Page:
Once a barnacle weighed the moral pros and cons of moving on. It was comforting to enjoy the security of a stable life glued fast to the barnacle’s pier, for certain. In a world of tides that came and went, an anchored existence was an advantage increasingly few could claim. Day after day, the barnacle watched those less tenacious than itself lose whatever footing they’d managed to gain. Here today and gone tomorrow, “the dust of the sea” they might be judged. Given the same opportunities as itself for success, they simply must not have tried hard enough, the barnacle increasingly believed. The sea was no doubt filling up with failures of character like these, replaced as soon as they’d disappeared by a new massing of the shiftless, to be followed in their own turn by the same again. And yet therein lay the cause of an unexpected, unsettling perplexity for the barnacle. Simply put, where had they all gone? And without a trace. To remain “at one’s post to the bitter end,” so to speak, was the fulfillment of a moral life’s command, the equivalent of standing shoulder to shoulder against all odds at Thermopylae— on a barnacle scale, of course. It served as a bulwark against every assault of self-doubt that might pull at one as wave after wave crashed over the pier and fell back again into the unknown sea. No doubt about it, the certainty of a solid commitment right through to the last gave one a definite moral edge, when considered in this way. An unshakable sense of being virtue’s yeoman that even a wavering barnacle could hold to and carry on. But simply to vanish without a trace, that was another matter entirely. Knowing nothing at all about the fate of those who’d been swept away by life, the barnacle’s mind cast about for answers. They could be anywhere, be doing anything. Maybe their fortunes had taken a turn for the better. Maybe they’d found a place of second chances and made a go of it, rebuilding their character in others’ eyes from the lapsed state betrayed by once losing their grip on rock-steady convictions. Or maybe not. They might just as easily have slipped further into the murky depths. Into utter darkness that surpassed the barnacle’s ability to fathom as a life. The fact that nothing was ruled out meant all possibilities remained. And if all possibilities remained, if possibilities beyond calculation still existed, then there must be just as many ways of living and as many justifications for adopting one, or even many alternatives to the certainties of the pier, with absolute conviction. In that case, what confidence could you have about the virtues of the one and only life you’d fastened on for yourself, or what self-confidence in having been right by sticking to it? The barnacle was growing dizzy from the implications of such uncertainty. Was it conceivable that a meaningful existence might not actually require an anchor of some sort? Might not require any anchor at all? If you could count on there always being a second chance, or a third or fourth even, to establish yourself in a new place, or in new places over and over again, why worry about the consequences of failure to hold firm from the start? And if you didn’t fear failure, how could you yourself be counted on never to falter in your adherence to what truly mattered in life: resisting the wayward force of the waves at all costs? When moral fortitude and the lure of opportunity seemed at odds, life decisions posed a true dilemma for any self-respecting barnacle. Better to stay put, then, and diligently continue hardening one’s resolve? No matter what?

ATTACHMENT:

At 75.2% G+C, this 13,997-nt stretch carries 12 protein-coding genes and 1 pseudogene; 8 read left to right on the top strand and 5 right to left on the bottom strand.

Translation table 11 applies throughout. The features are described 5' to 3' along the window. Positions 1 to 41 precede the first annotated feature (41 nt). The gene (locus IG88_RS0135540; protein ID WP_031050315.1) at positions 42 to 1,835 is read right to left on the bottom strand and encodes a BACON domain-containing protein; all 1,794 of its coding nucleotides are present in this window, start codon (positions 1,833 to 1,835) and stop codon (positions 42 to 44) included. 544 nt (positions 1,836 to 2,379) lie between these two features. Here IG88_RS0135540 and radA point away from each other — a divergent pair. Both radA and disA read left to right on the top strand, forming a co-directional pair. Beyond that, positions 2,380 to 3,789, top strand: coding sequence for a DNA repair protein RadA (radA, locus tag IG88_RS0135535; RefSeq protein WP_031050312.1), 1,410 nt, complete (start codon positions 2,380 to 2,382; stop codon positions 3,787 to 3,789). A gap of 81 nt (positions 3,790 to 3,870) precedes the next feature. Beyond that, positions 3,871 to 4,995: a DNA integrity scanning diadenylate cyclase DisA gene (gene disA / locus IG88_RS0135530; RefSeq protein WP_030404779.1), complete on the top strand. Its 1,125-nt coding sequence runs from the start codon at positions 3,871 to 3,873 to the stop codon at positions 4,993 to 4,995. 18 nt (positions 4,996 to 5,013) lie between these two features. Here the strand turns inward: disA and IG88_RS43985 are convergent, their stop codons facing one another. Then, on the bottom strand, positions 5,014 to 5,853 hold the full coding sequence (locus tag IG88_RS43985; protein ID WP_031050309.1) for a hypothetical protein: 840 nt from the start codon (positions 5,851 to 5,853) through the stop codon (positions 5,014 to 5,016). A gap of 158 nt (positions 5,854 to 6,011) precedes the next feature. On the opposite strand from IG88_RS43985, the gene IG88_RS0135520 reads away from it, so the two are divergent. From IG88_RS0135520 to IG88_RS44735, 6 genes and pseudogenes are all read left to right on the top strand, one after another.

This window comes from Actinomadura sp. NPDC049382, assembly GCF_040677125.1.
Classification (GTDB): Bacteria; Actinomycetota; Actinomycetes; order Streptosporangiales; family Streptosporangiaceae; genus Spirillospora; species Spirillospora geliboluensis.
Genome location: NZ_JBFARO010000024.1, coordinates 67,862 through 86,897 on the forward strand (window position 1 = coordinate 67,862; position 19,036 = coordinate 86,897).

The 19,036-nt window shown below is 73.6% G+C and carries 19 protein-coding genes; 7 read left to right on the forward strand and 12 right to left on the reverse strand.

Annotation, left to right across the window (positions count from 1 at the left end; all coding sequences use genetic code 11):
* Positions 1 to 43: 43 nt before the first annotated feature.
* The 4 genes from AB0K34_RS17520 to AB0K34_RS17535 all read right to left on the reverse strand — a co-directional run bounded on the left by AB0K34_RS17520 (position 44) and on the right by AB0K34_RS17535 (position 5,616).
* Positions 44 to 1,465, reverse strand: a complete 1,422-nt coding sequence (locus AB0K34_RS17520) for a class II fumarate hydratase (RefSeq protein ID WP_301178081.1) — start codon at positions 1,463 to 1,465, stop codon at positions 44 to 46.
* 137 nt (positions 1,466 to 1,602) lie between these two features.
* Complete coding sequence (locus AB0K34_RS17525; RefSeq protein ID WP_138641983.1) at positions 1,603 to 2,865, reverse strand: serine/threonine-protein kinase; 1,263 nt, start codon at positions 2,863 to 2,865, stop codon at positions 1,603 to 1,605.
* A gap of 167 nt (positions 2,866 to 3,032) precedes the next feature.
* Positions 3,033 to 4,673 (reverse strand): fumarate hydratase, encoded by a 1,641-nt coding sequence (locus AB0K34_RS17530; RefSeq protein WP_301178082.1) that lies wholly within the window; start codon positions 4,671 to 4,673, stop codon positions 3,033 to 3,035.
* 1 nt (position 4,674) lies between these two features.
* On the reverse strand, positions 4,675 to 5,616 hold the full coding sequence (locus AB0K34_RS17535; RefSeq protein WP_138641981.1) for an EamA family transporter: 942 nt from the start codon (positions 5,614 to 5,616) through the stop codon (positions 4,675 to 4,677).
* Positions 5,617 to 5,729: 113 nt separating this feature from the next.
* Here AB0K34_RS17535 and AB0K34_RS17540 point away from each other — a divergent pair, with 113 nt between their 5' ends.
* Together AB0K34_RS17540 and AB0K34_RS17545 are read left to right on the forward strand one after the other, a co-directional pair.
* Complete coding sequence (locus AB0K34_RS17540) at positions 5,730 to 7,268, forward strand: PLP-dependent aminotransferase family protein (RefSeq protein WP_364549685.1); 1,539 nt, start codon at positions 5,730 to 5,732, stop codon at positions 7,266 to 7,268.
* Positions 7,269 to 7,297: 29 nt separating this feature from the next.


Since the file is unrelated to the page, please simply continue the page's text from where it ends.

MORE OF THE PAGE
Copyright © 2012 by Geoffrey Grosshans